Copyright © 2006 Henrietta W. Hay
Uppity Women in History
March 24, 2006
One of my readers suggests that I am the local voice of Hillary Clinton. actually, I haven't mentioned Hillary recently, but since he reminded me, maybe I should start. I would warn the writer not to mess around with little old ladies. We can be a pretty tough bunch when riled.
March is Women's History Month. It seems like a good time to mention some that have managed to succeed in a man's world. I wonder what the recorded history of the world would be if women had been included for the first 5,000 years or so. Actually, we were around the whole time.
There is a fascinating series of books written by Vicki León about uppity women of history. Women had to be uppity to achieve what they did. León is historically accurate -- I think -- and irreverently funny. A few women really stand out.
There was Deborah of Biblical fame. León says of her, "she doubled as both an early Golda Meir and a Moshe Dayan for the Israelites." She became a Judge of Israel and put together an army to fight the Caananites. In the battle, which coincided with a heavy rain, some 900 chariots of fire got stuck in the mud, Caananites were put to the sword and Deb was victorious
Nefertiti was the Jackie Kennedy of her day, around 2700 B.C. She tried to create an Egyptian Camelot and she may - or may not - have been the mother of King Tut. Like most women of her time, she came to a mysterious and probably unpleasant end.
When Irene of Athens was crowned sole ruler of the Byzantine Empire in 797, she became the first woman ever to hold the throne of the old Roman Empire. Irene ranks with Egyptian queen Hatshepsut and Russian empress Catherine the Great as a breaker of male-dominated dynasties.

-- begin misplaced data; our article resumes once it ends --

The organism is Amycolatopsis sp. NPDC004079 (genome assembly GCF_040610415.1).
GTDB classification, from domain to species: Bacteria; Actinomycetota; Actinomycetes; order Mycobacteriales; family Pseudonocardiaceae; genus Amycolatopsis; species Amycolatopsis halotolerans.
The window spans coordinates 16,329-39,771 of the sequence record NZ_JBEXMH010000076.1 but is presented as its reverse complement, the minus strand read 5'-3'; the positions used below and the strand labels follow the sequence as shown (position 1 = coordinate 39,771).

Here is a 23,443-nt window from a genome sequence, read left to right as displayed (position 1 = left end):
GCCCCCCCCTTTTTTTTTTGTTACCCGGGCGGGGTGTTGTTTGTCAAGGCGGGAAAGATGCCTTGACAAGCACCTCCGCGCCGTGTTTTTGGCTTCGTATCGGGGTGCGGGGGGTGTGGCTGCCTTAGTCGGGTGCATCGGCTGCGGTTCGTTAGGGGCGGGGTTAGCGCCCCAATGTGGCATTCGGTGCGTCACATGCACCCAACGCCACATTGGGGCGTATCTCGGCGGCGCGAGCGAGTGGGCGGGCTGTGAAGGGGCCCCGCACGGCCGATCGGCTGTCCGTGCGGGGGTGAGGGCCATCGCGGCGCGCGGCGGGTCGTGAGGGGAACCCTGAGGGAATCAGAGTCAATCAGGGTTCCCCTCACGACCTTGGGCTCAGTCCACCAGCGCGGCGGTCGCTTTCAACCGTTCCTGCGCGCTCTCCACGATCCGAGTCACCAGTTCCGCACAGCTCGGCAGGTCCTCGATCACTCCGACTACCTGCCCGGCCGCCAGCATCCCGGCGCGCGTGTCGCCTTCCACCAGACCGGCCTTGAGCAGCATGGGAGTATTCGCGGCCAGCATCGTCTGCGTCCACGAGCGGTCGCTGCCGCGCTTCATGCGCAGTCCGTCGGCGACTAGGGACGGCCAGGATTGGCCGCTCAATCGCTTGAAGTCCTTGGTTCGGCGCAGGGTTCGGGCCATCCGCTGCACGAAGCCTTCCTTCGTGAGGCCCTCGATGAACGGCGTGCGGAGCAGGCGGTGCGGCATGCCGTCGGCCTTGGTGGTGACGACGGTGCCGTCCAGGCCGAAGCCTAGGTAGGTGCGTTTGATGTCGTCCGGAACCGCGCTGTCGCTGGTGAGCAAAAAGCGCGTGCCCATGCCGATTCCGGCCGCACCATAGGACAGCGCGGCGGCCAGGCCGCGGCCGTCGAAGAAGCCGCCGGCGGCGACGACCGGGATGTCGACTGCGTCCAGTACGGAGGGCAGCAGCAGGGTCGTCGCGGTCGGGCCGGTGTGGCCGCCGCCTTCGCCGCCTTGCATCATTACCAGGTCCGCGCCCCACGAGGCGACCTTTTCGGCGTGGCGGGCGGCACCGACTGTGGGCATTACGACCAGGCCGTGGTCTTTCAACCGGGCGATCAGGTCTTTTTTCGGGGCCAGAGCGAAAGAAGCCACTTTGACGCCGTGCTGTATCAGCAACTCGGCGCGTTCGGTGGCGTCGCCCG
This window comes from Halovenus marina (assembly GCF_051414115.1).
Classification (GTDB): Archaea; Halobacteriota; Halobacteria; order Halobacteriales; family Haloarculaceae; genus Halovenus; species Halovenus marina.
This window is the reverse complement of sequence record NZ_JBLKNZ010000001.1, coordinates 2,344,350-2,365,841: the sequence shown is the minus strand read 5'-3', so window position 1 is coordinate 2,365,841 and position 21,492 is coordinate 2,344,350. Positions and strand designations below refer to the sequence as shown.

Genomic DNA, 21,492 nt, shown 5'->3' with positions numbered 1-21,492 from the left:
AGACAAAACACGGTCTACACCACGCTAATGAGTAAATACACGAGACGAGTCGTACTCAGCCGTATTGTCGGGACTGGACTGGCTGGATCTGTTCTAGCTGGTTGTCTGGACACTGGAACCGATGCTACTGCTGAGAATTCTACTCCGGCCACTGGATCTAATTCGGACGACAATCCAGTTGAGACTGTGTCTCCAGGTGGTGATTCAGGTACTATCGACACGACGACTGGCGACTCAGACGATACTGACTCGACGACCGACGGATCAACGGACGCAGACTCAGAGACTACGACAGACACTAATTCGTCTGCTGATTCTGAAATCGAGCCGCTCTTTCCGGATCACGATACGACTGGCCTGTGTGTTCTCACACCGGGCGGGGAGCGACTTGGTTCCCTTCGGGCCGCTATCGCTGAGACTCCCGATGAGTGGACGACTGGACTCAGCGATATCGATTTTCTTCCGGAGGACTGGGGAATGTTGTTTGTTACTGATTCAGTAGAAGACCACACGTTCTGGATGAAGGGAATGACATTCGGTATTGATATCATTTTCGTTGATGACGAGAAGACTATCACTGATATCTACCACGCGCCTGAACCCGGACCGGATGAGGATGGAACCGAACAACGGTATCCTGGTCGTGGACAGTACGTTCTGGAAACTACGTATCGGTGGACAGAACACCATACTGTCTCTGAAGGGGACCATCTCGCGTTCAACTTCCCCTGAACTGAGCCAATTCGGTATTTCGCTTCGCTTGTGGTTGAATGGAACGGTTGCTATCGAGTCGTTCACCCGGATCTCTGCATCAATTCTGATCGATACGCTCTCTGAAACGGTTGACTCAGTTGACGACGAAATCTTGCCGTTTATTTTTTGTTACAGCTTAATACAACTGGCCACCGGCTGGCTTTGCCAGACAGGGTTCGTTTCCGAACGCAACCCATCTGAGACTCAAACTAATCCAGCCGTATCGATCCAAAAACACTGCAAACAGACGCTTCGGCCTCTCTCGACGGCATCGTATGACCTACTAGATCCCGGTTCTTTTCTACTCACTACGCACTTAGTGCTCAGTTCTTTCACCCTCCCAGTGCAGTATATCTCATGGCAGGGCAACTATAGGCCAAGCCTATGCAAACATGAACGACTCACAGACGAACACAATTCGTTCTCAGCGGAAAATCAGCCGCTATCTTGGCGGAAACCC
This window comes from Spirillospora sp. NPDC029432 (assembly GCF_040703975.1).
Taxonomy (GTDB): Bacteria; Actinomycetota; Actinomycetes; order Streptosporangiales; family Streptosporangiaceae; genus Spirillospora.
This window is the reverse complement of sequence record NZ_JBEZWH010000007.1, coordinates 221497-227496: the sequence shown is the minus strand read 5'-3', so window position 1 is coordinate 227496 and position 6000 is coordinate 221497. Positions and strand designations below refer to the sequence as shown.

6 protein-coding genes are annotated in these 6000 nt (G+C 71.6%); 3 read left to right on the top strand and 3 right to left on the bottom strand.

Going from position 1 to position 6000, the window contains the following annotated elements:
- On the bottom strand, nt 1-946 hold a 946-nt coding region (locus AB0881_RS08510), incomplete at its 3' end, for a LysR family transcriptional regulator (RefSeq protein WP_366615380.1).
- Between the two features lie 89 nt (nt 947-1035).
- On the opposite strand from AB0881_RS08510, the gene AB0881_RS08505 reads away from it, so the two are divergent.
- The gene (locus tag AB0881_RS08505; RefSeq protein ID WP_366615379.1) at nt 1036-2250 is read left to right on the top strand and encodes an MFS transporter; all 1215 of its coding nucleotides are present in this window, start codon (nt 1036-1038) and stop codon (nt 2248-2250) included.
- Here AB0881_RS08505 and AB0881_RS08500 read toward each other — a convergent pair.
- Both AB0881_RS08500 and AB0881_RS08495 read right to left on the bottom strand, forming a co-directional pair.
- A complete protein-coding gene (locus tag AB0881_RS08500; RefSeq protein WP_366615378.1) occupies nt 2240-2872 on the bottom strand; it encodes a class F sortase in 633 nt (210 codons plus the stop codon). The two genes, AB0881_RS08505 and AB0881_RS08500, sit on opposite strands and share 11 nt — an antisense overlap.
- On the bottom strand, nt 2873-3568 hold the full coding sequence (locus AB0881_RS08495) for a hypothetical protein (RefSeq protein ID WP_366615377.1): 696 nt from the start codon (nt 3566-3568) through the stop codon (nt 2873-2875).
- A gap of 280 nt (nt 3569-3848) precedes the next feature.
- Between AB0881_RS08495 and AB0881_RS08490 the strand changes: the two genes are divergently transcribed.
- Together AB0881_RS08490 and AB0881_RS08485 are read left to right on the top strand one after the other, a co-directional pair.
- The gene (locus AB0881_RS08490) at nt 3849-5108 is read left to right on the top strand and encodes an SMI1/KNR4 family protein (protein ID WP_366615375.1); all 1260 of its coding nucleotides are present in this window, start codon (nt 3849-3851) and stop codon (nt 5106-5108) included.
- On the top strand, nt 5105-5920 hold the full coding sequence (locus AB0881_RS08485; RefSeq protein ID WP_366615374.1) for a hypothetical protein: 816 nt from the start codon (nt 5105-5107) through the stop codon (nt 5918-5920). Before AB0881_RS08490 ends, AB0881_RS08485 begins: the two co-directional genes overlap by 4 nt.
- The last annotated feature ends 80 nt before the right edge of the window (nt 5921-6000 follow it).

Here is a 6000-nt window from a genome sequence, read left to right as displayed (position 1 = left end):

Females figured prominently in Greek and Roman mythology, but most of them were Goddesses. Antigone is one of my favorite mortals. After the good old boys told her to shut up and sit down on the sidelines, she charged out onto the battle field to retrieve the body of her brother. For her trouble she was condemned to be buried alive, which was an early example of what has often happened to pushy women. Joan of Arc, the witches of Salem, Eleanor Roosevelt and Margaret Sanger come to mind.
The middle ages were dominated by the Church, and women had no place there. But they managed to get themselves noticed anyway. Margaret of Anjou, wife of Henry VI founded Queens College of Cambridge University in 1448. Yikes, a woman in college in 1448! And Mary, Queen of Scots was the first known female golfer. León says, "Right after her dear second hubby, Darnley, died, she played 18 holes."
There have been lots of uppity American women, too. One story I like is that of Mattie Silks, as reported in the Denver News. Mattie , a famous Denver madame, was an early opponent of gun control. She engaged in a formal pistol duel with another of her sisters in 1877. Neither was hurt, since both were "somewhat intoxicated," although one male bystander was shot in the neck.
Without Amelia Bloomer I might not be wearing slacks today. As a forerunner of some of today's issues, one indignant woman said, "The Bible is against bloomers."
Women's history before the 19th century is sadly incomplete , but there are lots of uppity women who have not been forgotten.